4. Virtual eXtensible Local Area Network (VXLAN)
     
        VXLAN  (Virtual  eXtensible  Local  Area  Network)  addresses  the
        requirements  of  Layer  2  and  Layer  3  data  center  network
        infrastructure in the presence of VMs in a multitenant environment.
        It runs over the existing networking infrastructure and provides a
        means to "stretch" a Layer 2 network. In short, VXLAN is a Layer 2
        overlay scheme over a Layer 3 network. Each overlay is termed a
     
     
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        VXLAN  segment.  Only  VMs  within  the  same  VXLAN  segment  can
        communicate with each other. Each VXLAN segment is scoped through a
        24 bit segment ID, hereafter termed the VXLAN Network Identifier
        (VNI). This allows up to 16M VXLAN segments to coexist within the
        same administrative domain.
     
        The VNI scopes the inner MAC frame originated by the individual VM.
        Thus, you could have overlapping MAC addresses across segments but
        never have traffic "cross over" since the traffic is isolated using
        the VNI qualifier.  This qualifier is in an outer header envelope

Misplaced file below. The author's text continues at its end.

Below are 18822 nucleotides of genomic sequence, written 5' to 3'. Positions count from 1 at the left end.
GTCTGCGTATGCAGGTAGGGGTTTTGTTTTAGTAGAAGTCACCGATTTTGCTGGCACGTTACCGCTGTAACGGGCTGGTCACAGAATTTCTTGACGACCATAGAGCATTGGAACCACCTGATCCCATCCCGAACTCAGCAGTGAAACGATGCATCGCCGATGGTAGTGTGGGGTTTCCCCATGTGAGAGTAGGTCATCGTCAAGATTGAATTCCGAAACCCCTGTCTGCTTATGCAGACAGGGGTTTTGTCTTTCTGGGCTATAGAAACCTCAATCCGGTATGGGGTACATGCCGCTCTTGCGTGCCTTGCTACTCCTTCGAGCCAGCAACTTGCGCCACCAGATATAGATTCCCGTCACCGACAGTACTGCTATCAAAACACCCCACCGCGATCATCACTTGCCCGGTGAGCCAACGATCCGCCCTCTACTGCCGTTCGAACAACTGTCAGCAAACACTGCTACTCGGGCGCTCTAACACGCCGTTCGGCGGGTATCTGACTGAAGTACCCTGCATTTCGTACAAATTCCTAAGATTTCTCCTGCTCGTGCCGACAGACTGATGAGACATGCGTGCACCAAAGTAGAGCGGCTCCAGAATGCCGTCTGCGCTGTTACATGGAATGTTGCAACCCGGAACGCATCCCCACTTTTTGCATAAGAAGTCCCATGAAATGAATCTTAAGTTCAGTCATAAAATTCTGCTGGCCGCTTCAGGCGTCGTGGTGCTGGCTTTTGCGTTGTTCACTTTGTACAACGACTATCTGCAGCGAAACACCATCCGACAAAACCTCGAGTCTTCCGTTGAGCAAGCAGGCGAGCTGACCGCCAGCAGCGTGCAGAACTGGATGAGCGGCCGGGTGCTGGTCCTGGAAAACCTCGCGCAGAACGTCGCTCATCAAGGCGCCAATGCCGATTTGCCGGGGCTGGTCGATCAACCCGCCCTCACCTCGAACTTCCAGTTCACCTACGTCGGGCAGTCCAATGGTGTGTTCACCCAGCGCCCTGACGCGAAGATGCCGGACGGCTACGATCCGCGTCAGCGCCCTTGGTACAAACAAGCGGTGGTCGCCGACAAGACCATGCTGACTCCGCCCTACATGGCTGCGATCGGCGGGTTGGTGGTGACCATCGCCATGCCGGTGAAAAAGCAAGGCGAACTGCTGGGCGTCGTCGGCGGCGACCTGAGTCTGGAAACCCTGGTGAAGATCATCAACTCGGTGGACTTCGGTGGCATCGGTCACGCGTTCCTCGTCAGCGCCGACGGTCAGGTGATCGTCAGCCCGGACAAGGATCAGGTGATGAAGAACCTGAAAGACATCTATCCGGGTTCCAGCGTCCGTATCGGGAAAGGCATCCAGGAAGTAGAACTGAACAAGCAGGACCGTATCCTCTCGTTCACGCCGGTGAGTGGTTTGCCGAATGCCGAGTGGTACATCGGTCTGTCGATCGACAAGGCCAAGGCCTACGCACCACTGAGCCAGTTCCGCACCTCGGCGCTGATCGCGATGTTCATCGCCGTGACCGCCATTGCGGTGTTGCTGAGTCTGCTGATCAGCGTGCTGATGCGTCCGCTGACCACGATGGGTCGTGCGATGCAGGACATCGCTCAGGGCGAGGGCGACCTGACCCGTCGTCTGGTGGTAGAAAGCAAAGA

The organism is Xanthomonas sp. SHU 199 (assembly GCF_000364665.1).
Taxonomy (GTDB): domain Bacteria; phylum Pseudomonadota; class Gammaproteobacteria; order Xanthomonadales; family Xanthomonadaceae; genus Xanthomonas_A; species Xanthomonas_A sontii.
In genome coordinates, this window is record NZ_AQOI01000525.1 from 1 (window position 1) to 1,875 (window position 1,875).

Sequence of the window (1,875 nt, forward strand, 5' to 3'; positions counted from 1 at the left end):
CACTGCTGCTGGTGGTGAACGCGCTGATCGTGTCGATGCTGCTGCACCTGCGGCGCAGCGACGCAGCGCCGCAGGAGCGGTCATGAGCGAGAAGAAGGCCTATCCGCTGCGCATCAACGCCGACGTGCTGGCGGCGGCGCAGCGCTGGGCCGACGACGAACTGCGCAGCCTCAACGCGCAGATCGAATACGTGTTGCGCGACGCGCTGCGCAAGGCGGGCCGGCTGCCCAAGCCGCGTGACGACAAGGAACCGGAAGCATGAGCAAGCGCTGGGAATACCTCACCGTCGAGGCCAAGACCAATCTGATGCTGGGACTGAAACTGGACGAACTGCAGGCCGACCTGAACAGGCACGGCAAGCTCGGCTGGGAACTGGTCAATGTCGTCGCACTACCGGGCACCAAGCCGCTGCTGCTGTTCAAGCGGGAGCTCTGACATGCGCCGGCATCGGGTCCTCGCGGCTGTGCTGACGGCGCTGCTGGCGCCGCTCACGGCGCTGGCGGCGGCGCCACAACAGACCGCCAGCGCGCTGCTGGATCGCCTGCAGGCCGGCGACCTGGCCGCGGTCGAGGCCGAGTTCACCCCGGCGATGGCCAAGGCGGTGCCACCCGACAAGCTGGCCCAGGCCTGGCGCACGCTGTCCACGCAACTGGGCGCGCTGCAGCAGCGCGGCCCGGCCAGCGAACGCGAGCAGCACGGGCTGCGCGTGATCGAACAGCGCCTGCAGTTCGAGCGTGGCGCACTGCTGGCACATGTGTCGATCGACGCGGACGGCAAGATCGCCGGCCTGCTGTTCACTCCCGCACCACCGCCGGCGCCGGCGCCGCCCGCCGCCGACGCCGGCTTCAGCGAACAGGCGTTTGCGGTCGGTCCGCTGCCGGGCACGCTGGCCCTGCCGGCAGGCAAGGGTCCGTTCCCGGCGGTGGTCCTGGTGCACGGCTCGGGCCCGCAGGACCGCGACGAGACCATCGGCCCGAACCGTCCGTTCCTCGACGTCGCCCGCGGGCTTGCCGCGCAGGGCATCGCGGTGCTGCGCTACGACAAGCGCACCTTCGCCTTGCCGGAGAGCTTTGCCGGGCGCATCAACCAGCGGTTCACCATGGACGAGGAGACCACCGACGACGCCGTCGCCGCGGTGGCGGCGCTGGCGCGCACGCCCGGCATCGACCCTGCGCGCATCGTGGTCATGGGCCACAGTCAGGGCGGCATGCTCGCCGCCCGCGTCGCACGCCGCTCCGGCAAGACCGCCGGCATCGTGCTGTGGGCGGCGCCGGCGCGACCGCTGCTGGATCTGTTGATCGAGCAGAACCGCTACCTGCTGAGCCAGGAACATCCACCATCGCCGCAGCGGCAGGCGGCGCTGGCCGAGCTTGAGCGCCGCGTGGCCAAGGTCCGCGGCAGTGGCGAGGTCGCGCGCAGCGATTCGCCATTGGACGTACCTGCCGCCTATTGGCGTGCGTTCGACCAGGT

over the inner MAC frame originated by the VM.  In the following
        sections, the term "VXLAN segment" is used interchangeably with the
        term "VXLAN overlay network".
     
        Due to this encapsulation, VXLAN could also be termed a tunneling
        scheme to overlay Layer 2 networks on top of Layer 3 networks. The
        tunnels are stateless, so each frame is encapsulated according to a
        set of rules. The end point of the tunnel (VTEP) discussed in the
        following sections is located within the hypervisor on the server
        which houses the VM. Thus, the VNI and VXLAN related tunnel/outer
        header encapsulation are known only to the VTEP - the VM never sees
        it (see Figure 1). Note that it is possible that VTEPs could also be
        on a physical switch or physical server and could be implemented in
        software or hardware.  One use case where the VTEP is a physical
        switch  is  discussed  in  Section  6  VXLAN  on  VXLAN  deployment
        scenarios.
     
        The following sections discuss typical traffic flow scenarios in a
        VXLAN environment using one type of control scheme - data plane
        learning.  Here,  the  association  of  VM's  MAC  to  VTEP's  IP  is
        discovered via source learning. Multicast is used for carrying
        unknown destination, broadcast and multicast frames.  VXLAN
     
     4.1. Unicast VM to VM communication
     
        Consider a VM within a VXLAN overlay network. This VM is unaware of